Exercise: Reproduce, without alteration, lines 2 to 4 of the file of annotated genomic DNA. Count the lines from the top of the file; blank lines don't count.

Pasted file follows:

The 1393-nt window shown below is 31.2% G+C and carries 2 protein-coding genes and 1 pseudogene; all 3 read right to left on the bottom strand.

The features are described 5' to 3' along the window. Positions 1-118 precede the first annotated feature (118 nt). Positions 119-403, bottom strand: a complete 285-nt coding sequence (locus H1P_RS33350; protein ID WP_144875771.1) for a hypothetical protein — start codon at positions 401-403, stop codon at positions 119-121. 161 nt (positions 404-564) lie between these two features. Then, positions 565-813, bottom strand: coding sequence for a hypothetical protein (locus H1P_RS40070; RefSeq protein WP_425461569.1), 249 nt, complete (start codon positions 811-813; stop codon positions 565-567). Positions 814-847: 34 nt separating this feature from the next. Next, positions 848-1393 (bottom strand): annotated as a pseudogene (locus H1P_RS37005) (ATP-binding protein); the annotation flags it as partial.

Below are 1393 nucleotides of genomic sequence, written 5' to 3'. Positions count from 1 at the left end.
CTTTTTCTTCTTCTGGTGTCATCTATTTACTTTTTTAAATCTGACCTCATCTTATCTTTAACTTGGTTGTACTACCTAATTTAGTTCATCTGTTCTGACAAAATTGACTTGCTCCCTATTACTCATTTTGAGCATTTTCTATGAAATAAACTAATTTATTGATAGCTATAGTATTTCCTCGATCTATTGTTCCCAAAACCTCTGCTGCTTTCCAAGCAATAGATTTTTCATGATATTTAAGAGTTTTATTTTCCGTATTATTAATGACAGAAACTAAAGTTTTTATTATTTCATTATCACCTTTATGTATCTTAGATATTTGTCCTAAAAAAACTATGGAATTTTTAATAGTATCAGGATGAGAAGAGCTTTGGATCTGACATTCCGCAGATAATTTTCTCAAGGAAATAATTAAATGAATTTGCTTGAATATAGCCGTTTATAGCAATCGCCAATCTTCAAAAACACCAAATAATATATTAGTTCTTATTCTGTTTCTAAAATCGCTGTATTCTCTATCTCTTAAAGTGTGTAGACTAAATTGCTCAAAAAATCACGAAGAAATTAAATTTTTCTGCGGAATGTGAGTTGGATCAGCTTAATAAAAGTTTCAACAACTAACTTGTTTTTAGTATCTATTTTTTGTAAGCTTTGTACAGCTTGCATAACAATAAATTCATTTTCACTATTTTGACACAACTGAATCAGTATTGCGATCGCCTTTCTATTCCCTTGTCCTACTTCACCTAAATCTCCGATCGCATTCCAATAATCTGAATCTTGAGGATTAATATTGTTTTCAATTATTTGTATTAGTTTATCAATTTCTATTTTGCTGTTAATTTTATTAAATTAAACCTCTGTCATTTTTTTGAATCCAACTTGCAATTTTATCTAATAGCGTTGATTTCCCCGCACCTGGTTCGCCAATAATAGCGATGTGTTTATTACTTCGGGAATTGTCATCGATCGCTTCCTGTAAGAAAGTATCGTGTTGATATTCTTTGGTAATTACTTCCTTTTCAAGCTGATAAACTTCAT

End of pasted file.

The features are described 5' to 3' along the window. Positions 1-118 precede the first annotated feature (118 nt). Positions 119-403, bottom strand: a complete 285-nt coding sequence (locus H1P_RS33350; protein ID WP_144875771.1) for a hypothetical protein — start codon at positions 401-403, stop codon at positions 119-121. 161 nt (positions 404-564) lie between these two features. Then, positions 565-813, bottom strand: coding sequence for a hypothetical protein (locus H1P_RS40070; RefSeq protein WP_425461569.1), 249 nt, complete (start codon positions 811-813; stop codon positions 565-567). Positions 814-847: 34 nt separating this feature from the next. Next, positions 848-1393 (bottom strand): annotated as a pseudogene (locus H1P_RS37005) (ATP-binding protein); the annotation flags it as partial.

Below are 1393 nucleotides of genomic sequence, written 5' to 3'. Positions count from 1 at the left end.
CTTTTTCTTCTTCTGGTGTCATCTATTTACTTTTTTAAATCTGACCTCATCTTATCTTTAACTTGGTTGTACTACCTAATTTAGTTCATCTGTTCTGACAAAATTGACTTGCTCCCTATTACTCATTTTGAGCATTTTCTATGAAATAAACTAATTTATTGATAGCTATAGTATTTCCTCGATCTATTGTTCCCAAAACCTCTGCTGCTTTCCAAGCAATAGATTTTTCATGATATTTAAGAGTTTTATTTTCCGTATTATTAATGACAGAAACTAAAGTTTTTATTATTTCATTATCACCTTTATGTATCTTAGATATTTGTCCTAAAAAAACTATGGAATTTTTAATAGTATCAGGATGAGAAGAGCTTTGGATCTGACATTCCGCAGATAATTTTCTCAAGGAAATAATTAAATGAATTTGCTTGAATATAGCCGTTTATAGCAATCGCCAATCTTCAAAAACACCAAATAATATATTAGTTCTTATTCTGTTTCTAAAATCGCTGTATTCTCTATCTCTTAAAGTGTGTAGACTAAATTGCTCAAAAAATCACGAAGAAATTAAATTTTTCTGCGGAATGTGAGTTGGATCAGCTTAATAAAAGTTTCAACAACTAACTTGTTTTTAGTATCTATTTTTTGTAAGCTTTGTACAGCTTGCATAACAATAAATTCATTTTCACTATTTTGACACAACTGAATCAGTATTGCGATCGCCTTTCTATTCCCTTGTCCTACTTCACCTAAATCTCCGATCGCATTCCAATAATCTGAATCTTGAGGATTAATATTGTTTTCAATTATTTGTATTAGTTTATCAATTTCTATTTTGCTGTTAATTTTATTAAATTAAACCTCTGTCATTTTTTTGAATCCAACTTGCAATTTTATCTAATAGCGTTGATTTCCCCGCACCTGGTTCGCCAATAATAGCGATGTGTTTATTACTTCGGGAATTGTCATCGATCGCTTCCTGTAAGAAAGTATCGTGTTGATATTCTTTGGTAATTACTTCCTTTTCAAGCTGATAAACTTCAT